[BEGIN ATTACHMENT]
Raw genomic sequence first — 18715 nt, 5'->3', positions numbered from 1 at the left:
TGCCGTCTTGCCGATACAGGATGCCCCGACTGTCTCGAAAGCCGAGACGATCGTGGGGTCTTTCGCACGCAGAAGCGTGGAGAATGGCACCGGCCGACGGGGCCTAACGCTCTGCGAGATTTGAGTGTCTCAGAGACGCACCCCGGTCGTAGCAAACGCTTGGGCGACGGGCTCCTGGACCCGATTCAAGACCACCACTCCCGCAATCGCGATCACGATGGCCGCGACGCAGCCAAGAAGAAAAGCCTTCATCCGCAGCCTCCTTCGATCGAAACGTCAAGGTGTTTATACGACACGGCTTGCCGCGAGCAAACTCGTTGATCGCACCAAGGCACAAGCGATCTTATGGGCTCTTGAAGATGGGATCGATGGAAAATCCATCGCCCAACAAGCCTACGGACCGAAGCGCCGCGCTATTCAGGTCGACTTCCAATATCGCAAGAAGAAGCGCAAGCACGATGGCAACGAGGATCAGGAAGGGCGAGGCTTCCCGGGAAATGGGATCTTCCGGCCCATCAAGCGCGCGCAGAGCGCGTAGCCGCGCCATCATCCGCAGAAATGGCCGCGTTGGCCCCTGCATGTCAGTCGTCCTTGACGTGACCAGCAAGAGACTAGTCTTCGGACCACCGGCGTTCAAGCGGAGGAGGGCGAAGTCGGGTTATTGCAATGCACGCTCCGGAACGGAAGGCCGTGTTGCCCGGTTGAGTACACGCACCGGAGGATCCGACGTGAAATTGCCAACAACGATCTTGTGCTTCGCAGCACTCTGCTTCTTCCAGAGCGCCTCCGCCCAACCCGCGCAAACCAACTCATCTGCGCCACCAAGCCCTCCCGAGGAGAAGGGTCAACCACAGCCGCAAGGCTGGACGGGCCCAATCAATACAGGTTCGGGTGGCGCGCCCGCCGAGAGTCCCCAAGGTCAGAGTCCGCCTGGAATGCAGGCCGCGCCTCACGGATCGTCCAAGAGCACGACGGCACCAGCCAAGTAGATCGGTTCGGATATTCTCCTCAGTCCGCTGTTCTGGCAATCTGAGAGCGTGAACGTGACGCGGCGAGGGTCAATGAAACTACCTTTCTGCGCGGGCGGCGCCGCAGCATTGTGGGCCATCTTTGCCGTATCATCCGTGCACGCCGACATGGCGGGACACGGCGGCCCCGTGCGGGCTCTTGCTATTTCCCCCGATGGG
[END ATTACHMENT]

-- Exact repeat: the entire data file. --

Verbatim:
Raw genomic sequence first — 18715 nt, 5'->3', positions numbered from 1 at the left:
TGCCGTCTTGCCGATACAGGATGCCCCGACTGTCTCGAAAGCCGAGACGATCGTGGGGTCTTTCGCACGCAGAAGCGTGGAGAATGGCACCGGCCGACGGGGCCTAACGCTCTGCGAGATTTGAGTGTCTCAGAGACGCACCCCGGTCGTAGCAAACGCTTGGGCGACGGGCTCCTGGACCCGATTCAAGACCACCACTCCCGCAATCGCGATCACGATGGCCGCGACGCAGCCAAGAAGAAAAGCCTTCATCCGCAGCCTCCTTCGATCGAAACGTCAAGGTGTTTATACGACACGGCTTGCCGCGAGCAAACTCGTTGATCGCACCAAGGCACAAGCGATCTTATGGGCTCTTGAAGATGGGATCGATGGAAAATCCATCGCCCAACAAGCCTACGGACCGAAGCGCCGCGCTATTCAGGTCGACTTCCAATATCGCAAGAAGAAGCGCAAGCACGATGGCAACGAGGATCAGGAAGGGCGAGGCTTCCCGGGAAATGGGATCTTCCGGCCCATCAAGCGCGCGCAGAGCGCGTAGCCGCGCCATCATCCGCAGAAATGGCCGCGTTGGCCCCTGCATGTCAGTCGTCCTTGACGTGACCAGCAAGAGACTAGTCTTCGGACCACCGGCGTTCAAGCGGAGGAGGGCGAAGTCGGGTTATTGCAATGCACGCTCCGGAACGGAAGGCCGTGTTGCCCGGTTGAGTACACGCACCGGAGGATCCGACGTGAAATTGCCAACAACGATCTTGTGCTTCGCAGCACTCTGCTTCTTCCAGAGCGCCTCCGCCCAACCCGCGCAAACCAACTCATCTGCGCCACCAAGCCCTCCCGAGGAGAAGGGTCAACCACAGCCGCAAGGCTGGACGGGCCCAATCAATACAGGTTCGGGTGGCGCGCCCGCCGAGAGTCCCCAAGGTCAGAGTCCGCCTGGAATGCAGGCCGCGCCTCACGGATCGTCCAAGAGCACGACGGCACCAGCCAAGTAGATCGGTTCGGATATTCTCCTCAGTCCGCTGTTCTGGCAATCTGAGAGCGTGAACGTGACGCGGCGAGGGTCAATGAAACTACCTTTCTGCGCGGGCGGCGCCGCAGCATTGTGGGCCATCTTTGCCGTATCATCCGTGCACGCCGACATGGCGGGACACGGCGGCCCCGTGCGGGCTCTTGCTATTTCCCCCGATGGG